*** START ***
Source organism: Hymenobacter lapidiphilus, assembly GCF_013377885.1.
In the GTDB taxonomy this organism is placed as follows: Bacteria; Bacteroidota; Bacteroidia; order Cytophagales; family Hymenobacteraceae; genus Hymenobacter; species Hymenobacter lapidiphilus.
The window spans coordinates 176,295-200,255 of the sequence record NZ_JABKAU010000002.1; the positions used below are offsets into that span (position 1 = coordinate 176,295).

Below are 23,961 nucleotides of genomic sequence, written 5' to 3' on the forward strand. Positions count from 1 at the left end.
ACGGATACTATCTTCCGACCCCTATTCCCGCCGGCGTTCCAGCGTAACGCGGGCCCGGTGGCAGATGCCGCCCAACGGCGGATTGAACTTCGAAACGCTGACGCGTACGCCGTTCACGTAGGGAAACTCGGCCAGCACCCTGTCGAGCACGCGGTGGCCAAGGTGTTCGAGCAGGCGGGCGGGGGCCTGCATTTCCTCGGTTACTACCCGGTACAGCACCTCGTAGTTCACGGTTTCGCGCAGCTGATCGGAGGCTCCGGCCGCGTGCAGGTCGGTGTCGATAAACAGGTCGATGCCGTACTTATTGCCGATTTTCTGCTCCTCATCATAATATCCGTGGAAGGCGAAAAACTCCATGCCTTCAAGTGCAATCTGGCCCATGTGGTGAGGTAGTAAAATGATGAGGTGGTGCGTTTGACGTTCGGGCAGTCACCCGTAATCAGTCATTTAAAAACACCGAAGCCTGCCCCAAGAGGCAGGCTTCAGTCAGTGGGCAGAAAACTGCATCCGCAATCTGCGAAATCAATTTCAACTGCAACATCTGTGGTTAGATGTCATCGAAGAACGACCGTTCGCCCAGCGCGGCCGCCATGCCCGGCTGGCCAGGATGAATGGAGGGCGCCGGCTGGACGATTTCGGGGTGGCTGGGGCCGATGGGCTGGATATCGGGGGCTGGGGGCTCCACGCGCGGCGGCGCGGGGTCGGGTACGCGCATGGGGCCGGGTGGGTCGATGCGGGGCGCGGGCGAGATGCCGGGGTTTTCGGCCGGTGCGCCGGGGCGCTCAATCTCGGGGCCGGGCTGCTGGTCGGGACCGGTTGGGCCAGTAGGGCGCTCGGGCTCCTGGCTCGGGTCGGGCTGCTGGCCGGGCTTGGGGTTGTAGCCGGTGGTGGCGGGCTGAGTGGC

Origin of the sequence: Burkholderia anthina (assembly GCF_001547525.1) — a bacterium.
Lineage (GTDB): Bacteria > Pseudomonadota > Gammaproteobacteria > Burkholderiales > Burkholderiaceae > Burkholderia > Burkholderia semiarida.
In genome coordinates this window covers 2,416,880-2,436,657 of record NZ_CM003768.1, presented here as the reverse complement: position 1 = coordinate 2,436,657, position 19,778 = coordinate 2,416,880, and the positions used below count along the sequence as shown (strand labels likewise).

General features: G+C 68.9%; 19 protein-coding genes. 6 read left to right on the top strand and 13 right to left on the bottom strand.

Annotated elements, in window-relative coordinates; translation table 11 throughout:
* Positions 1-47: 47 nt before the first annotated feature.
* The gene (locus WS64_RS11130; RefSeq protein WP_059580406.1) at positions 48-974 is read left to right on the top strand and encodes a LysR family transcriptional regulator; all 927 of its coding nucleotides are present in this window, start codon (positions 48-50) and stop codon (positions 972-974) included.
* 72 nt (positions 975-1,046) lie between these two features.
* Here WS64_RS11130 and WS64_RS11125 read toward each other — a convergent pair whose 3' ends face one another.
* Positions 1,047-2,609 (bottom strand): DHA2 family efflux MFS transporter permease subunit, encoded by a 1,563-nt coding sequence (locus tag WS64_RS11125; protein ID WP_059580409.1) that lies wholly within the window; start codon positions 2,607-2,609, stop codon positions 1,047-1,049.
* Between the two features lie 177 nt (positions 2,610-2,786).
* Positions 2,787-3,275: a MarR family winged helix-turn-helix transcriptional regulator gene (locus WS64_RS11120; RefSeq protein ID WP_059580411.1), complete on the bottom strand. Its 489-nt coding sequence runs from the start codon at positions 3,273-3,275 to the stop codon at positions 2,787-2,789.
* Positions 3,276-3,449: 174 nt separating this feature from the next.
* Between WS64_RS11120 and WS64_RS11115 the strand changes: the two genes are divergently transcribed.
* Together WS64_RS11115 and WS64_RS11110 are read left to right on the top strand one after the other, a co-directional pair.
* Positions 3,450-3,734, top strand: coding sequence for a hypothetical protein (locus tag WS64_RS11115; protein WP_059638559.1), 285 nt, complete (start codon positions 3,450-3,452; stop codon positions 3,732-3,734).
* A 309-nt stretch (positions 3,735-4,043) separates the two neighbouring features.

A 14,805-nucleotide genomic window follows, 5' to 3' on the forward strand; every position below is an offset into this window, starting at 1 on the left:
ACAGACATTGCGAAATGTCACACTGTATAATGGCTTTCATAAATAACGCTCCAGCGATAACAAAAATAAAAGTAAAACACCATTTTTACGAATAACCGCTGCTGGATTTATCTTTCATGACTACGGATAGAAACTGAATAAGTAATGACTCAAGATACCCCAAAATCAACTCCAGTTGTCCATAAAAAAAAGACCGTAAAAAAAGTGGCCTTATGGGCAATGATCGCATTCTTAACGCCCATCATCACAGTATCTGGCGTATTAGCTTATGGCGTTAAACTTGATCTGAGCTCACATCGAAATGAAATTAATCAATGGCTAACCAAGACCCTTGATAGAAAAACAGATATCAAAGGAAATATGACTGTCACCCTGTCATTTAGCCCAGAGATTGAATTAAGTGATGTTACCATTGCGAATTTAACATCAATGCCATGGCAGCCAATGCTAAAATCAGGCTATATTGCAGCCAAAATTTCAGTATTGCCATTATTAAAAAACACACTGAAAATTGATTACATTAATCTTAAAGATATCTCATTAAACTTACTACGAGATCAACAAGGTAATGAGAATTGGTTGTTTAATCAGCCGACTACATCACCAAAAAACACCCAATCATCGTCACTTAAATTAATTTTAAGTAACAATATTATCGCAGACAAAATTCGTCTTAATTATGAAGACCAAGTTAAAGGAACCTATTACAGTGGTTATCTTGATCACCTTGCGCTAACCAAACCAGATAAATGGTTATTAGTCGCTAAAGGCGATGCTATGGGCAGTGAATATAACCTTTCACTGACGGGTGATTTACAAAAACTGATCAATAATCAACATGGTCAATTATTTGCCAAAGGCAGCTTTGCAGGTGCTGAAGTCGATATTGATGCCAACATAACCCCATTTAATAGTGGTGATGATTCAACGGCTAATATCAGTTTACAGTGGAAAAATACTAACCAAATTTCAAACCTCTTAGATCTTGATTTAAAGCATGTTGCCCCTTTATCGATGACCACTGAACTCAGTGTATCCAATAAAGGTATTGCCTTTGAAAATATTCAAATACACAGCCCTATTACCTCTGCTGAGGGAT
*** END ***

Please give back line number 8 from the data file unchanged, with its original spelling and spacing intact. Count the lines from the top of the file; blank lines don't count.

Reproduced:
In genome coordinates this window covers 2,416,880-2,436,657 of record NZ_CM003768.1, presented here as the reverse complement: position 1 = coordinate 2,436,657, position 19,778 = coordinate 2,416,880, and the positions used below count along the sequence as shown (strand labels likewise).